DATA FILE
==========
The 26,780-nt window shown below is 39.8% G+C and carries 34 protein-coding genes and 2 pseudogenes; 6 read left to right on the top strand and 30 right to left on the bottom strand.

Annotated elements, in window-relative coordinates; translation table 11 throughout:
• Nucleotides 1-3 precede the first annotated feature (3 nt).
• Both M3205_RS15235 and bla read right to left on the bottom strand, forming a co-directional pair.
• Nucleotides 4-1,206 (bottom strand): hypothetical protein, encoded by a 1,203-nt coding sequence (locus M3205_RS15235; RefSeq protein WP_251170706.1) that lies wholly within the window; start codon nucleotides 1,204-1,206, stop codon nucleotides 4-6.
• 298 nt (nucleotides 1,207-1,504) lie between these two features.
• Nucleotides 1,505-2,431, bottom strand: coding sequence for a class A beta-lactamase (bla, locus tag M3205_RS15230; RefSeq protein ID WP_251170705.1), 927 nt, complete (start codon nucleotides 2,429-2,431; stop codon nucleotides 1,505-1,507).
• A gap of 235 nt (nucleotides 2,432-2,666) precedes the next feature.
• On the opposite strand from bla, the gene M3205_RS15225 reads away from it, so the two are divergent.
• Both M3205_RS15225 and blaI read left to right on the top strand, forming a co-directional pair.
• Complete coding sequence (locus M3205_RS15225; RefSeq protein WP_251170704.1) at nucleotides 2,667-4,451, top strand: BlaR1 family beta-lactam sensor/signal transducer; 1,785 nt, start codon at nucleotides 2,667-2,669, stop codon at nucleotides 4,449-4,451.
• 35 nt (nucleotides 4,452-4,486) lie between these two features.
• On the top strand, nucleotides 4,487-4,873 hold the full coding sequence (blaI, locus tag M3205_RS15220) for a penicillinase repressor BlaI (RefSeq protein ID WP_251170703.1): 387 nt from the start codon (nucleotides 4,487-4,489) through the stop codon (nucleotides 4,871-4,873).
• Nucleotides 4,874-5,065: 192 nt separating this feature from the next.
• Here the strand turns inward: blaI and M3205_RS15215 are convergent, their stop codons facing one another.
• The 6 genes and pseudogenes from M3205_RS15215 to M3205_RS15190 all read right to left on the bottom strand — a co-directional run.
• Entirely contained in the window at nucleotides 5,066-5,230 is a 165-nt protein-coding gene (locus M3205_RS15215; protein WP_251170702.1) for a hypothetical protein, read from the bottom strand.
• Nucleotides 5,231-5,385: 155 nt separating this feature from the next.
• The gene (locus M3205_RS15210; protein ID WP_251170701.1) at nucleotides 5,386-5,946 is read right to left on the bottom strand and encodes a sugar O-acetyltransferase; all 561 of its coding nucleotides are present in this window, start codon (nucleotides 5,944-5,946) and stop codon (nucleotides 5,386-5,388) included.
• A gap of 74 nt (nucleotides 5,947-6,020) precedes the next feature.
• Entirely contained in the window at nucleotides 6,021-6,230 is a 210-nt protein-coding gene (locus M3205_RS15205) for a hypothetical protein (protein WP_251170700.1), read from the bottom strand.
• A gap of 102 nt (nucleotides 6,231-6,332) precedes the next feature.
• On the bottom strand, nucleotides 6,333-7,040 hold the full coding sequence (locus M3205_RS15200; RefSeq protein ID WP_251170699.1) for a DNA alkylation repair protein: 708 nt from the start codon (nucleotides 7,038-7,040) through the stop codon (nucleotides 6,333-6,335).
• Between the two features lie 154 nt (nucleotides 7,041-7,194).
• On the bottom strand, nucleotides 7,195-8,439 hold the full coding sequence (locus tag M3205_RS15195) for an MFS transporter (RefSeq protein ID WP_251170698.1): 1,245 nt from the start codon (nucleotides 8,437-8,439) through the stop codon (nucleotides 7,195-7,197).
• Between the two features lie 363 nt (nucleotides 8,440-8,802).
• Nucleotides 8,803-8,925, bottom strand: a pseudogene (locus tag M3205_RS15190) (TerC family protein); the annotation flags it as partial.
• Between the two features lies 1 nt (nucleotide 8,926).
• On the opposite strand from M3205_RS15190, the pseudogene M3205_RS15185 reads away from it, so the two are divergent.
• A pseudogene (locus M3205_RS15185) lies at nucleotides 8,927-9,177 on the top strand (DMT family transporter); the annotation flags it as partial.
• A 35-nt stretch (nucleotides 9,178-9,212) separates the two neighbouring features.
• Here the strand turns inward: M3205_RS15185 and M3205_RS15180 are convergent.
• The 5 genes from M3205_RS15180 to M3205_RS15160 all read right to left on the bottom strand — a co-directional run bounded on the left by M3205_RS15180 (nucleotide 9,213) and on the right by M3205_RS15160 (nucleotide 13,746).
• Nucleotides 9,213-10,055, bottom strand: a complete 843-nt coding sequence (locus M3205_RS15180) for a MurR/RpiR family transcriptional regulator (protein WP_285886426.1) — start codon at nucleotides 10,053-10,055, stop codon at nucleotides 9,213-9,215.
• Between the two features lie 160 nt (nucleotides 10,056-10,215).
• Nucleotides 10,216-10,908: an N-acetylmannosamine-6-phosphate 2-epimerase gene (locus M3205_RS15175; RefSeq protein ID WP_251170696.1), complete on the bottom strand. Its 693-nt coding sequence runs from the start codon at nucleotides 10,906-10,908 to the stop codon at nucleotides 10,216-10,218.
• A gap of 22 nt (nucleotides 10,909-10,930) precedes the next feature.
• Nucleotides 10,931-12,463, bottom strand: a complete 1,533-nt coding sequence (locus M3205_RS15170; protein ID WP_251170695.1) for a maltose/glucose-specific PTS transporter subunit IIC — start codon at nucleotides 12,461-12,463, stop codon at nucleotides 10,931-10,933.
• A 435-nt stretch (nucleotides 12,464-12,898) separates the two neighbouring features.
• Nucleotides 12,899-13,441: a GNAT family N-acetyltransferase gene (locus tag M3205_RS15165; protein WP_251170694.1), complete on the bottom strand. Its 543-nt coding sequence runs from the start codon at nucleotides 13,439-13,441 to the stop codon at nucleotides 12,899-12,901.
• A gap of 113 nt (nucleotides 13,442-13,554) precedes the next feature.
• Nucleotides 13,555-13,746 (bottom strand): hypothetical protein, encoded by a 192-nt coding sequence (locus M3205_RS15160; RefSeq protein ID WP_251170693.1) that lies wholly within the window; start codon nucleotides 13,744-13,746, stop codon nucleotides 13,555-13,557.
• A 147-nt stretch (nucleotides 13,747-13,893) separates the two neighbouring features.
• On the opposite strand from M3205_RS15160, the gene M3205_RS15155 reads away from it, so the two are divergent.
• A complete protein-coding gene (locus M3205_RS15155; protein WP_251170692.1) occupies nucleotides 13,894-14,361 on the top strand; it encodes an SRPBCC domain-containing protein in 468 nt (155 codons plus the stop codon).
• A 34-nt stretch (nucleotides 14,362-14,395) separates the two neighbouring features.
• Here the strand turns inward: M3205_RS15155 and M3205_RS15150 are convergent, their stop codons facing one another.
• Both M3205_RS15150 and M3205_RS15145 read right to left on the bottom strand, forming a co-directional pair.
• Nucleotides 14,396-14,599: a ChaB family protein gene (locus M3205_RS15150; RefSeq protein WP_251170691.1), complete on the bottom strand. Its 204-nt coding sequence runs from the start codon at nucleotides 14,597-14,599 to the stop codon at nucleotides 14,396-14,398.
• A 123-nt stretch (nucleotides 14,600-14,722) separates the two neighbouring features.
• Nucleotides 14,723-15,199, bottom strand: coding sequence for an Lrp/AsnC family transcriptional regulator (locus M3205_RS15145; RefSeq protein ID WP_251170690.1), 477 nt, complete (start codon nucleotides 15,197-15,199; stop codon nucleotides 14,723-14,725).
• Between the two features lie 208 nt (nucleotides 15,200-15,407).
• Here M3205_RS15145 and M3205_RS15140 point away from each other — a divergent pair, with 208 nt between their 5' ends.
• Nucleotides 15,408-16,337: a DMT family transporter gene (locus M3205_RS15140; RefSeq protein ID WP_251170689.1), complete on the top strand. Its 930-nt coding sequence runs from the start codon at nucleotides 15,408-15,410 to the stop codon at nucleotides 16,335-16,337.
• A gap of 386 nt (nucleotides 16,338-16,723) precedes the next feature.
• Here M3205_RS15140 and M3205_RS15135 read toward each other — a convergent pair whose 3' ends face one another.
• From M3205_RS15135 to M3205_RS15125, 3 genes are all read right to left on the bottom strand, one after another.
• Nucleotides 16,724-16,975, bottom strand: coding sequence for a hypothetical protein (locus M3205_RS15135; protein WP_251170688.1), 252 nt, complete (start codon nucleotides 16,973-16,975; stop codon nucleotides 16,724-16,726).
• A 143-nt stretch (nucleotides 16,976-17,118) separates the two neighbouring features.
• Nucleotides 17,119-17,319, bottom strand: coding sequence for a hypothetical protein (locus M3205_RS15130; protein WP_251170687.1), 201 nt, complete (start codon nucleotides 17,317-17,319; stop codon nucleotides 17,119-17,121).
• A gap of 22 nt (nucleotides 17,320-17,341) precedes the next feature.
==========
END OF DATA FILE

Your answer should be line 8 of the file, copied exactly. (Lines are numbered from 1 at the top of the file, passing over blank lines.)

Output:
• A gap of 235 nt (nucleotides 2,432-2,666) precedes the next feature.